We know full well that these are not the most sophisticated of web pages. Plain text on a white background; simple layout; no animations or videos. This is not, however, only because we're not professional web designers. Rather, we wanted to echo an earlier, simpler day of proper printed books and magazines, packed with solid information and inspiration: the days of film. Also, because screen space effectively costs nothing, we can afford a generosity of layout, with lots of white space, that would be impossibly expensive in a book. 

What about a darkroom?

Do you need a darkroom? The simple answer is no. It is perfectly possible to shoot film and then to have it commercially processed, scanned and printed – or even printed optically using an enlarger and traditional “wet” technology. Many film users are perfectly happy with this approach. On the other hand, the more complex answer is that the more you can do yourself, the more control you can take. For many people, including me, this is a great deal of the pleasure of film photography. If I get things wrong, there is no-one else I can easily blame, and no-one else who will try to shrug off responsibility and blame the problems on someone else: the software, the firmware, incompatibilities, the computer.... This is an interesting paradox: a liberating responsibility. 

My Leica (and Retina) and I The book is from the 1930s; the Retina from the 1950s. I used it to take the picture of the spa below, guessing the exposure (the Retina has no meter). You can quite quickly learn how to guess film exposures with a surprisingly high degree of accuracy. The rule of thumb for bright sun is 1/ISO at f/16: with ISO 100 film, 1/100 at f/16. I used 1/125 at f/11, to err on the side of over-exposure. The historical aspect of film photography fascinates many: one friend uses period Leicas for World War Two re-enactments.

The most important thing to realize, as I have already said, is that film photography not difficult. It could hardly have survived for well over a hundred years if it were. Remember that the term “point and shoot” dates from the days of film, not digital. Anyone of ordinary intelligence and dexterity can master a film camera. The artistic side is another matter – but then, the artistic side is another matter with digital too. 

The next thing to realize is that you can choose how deeply you want to get involved. You can mix and match both commercial processes and personal involvement, and equally, you can mix and match both silver halide and digital. You can develop the film yourself or have it commercially developed; you can scan it yourself or have it commercially scanned; you can have it commercially printed, either optically or via a scanned file, or print it yourself. It is even possible to print a file from a digital camera on silver halide paper. In fact, most modern mini-labs work this way: they scan the film and then print it on traditional silver halide paper, as being quickest, best and cheapest. For that matter there are digital enlargers, where the traditional enlarger head is replaced with a special enlarger head that allows you to focus a digital image via a lens onto traditional paper.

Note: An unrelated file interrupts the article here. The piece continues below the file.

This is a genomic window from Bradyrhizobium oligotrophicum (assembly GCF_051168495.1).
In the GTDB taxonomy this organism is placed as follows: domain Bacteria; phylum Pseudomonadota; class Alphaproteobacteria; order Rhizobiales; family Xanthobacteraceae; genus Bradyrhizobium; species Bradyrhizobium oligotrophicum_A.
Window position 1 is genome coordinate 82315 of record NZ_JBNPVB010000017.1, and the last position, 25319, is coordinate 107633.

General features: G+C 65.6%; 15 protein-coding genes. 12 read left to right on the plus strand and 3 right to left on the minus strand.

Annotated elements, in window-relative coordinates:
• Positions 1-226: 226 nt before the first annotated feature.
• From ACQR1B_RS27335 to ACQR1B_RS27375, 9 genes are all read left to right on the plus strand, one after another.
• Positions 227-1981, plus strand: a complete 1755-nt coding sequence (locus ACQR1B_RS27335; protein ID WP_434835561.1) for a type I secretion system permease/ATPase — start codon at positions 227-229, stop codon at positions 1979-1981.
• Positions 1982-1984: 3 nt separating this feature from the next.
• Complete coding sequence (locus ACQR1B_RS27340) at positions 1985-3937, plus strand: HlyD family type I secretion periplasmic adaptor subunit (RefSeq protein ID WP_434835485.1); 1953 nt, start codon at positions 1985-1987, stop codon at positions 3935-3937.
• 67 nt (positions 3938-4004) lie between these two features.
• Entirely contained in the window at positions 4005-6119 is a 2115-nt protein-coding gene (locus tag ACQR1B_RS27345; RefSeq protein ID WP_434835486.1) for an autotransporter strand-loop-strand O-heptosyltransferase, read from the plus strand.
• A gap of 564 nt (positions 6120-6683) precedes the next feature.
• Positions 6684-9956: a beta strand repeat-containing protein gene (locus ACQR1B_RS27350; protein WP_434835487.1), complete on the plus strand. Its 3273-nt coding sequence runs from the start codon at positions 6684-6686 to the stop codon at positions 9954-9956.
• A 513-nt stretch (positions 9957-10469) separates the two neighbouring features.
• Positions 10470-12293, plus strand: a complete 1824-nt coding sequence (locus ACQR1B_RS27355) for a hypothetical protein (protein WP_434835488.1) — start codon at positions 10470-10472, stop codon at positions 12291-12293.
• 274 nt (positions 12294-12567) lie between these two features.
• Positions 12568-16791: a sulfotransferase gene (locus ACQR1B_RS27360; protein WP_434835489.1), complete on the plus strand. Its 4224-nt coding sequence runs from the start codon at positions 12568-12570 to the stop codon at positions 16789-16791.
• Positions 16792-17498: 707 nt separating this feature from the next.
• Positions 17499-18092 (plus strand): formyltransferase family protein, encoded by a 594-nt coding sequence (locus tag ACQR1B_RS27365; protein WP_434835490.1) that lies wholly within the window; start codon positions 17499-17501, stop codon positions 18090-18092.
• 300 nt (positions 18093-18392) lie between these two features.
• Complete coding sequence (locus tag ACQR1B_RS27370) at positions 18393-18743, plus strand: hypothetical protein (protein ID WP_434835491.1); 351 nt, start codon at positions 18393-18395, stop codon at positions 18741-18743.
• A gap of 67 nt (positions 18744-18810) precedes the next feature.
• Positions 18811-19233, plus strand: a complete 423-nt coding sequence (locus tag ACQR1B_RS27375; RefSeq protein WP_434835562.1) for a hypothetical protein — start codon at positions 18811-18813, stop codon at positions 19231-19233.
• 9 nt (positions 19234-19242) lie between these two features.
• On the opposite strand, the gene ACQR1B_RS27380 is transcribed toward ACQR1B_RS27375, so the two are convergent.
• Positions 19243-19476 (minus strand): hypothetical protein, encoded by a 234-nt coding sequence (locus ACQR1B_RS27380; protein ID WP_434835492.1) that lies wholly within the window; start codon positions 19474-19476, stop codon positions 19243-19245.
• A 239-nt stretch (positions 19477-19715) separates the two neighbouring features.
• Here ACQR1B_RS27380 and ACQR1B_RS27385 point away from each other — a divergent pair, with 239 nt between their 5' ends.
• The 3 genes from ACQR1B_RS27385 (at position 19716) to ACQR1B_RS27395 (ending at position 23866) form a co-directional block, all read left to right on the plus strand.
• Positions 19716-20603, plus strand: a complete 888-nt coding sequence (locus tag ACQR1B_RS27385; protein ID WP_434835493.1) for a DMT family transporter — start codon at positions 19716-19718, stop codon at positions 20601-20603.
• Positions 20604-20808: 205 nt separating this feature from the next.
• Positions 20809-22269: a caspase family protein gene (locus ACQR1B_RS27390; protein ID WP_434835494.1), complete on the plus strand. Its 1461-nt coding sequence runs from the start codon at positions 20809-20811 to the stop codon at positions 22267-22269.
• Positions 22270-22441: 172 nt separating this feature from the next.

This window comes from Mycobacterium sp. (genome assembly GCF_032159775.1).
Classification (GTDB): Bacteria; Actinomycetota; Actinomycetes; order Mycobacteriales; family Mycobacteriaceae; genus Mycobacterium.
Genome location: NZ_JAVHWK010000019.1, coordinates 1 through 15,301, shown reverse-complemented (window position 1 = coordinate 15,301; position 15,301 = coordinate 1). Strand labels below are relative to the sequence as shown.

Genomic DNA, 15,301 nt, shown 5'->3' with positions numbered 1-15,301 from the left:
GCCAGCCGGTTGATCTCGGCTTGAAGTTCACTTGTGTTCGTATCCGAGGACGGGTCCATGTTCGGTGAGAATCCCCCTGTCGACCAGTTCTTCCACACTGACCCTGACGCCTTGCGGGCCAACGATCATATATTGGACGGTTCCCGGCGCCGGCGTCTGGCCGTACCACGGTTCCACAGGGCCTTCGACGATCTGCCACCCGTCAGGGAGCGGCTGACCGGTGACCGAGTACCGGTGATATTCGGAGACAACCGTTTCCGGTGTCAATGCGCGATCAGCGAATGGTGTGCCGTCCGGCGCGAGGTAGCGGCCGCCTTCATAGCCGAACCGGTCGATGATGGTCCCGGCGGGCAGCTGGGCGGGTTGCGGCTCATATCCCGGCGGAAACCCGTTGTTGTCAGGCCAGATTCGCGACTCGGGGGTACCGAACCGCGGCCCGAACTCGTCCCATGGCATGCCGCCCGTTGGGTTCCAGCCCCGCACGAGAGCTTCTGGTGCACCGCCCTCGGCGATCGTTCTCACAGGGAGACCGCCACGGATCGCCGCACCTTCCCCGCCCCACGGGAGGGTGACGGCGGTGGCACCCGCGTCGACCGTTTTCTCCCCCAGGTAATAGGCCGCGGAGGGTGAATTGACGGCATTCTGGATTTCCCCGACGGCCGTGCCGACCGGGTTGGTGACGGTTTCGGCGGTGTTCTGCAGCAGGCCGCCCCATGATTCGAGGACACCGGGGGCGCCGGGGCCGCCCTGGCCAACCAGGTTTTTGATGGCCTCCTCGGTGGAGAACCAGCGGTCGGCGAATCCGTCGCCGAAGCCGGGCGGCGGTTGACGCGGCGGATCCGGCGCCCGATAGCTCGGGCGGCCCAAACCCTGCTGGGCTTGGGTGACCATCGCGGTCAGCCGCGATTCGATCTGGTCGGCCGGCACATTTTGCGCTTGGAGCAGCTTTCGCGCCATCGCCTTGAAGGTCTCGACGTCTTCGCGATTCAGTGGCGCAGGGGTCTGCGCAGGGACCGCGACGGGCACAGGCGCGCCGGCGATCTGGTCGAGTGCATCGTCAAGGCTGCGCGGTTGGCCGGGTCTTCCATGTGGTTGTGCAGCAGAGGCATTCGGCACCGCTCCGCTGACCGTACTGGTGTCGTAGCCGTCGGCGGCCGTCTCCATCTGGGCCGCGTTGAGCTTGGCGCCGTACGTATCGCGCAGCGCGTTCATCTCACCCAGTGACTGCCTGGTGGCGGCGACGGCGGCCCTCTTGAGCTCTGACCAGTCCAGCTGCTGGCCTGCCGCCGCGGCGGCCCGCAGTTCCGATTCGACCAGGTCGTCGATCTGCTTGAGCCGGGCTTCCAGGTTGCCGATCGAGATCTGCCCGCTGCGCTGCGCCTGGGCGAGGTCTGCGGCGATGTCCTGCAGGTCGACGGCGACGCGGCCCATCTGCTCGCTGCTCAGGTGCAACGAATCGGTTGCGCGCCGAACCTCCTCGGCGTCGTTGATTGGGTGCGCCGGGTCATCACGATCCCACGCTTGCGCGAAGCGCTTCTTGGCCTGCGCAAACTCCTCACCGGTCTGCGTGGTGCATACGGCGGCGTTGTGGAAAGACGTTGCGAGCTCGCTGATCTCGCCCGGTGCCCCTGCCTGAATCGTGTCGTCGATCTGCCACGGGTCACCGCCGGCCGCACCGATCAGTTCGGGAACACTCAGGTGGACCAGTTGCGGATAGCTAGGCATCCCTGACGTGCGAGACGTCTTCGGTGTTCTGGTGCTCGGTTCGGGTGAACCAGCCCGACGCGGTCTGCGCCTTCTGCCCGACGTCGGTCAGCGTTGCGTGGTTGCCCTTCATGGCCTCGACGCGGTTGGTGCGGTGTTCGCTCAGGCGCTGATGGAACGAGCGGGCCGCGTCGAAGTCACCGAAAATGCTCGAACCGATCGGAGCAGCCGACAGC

Holly Lewis, Hollywood style. I shot this with an 8x10 inch De Vere monorail from the 1950s and a 21 inch (533 mm) f/7.7 Ross lens that probably dated from the First World War or a little after. The "high" skin tones result from using Ilford Ortho Plus, which is not red sensitive. Ortho films were the norm in the early days of Hollywood but you can achieve similar effects with a very weak blue filter. The film was developed in a Paterson Orbital paper developing tank, which you can still find sometimes at "photo fairs" (photo flea markets). Then I scanned it with a cheap old Agfa flat-bed scanner. For 8x10 inch film, you don't need much resolution: even 600 dpi allows a 16x20 inch (40x50 cm) enlargement at the photomechanical standard of 300 dpi, or more with an ink-jet printer. 

For colour, it's true, I no longer see any consistent advantage in film. Colour negative film processing is standardized as what is universally known as the C41 process: originally from Kodak, though effectively all current colour negative films use the same process, and equally, compatible processes from other manufacturers can be used for effectively all current color negative films. Slide films, alas ever diminishing in number, use the E6 process, again a Kodak standard. It is extremely unlikely that any new colour film processes will ever present any challenge to C41 and E6.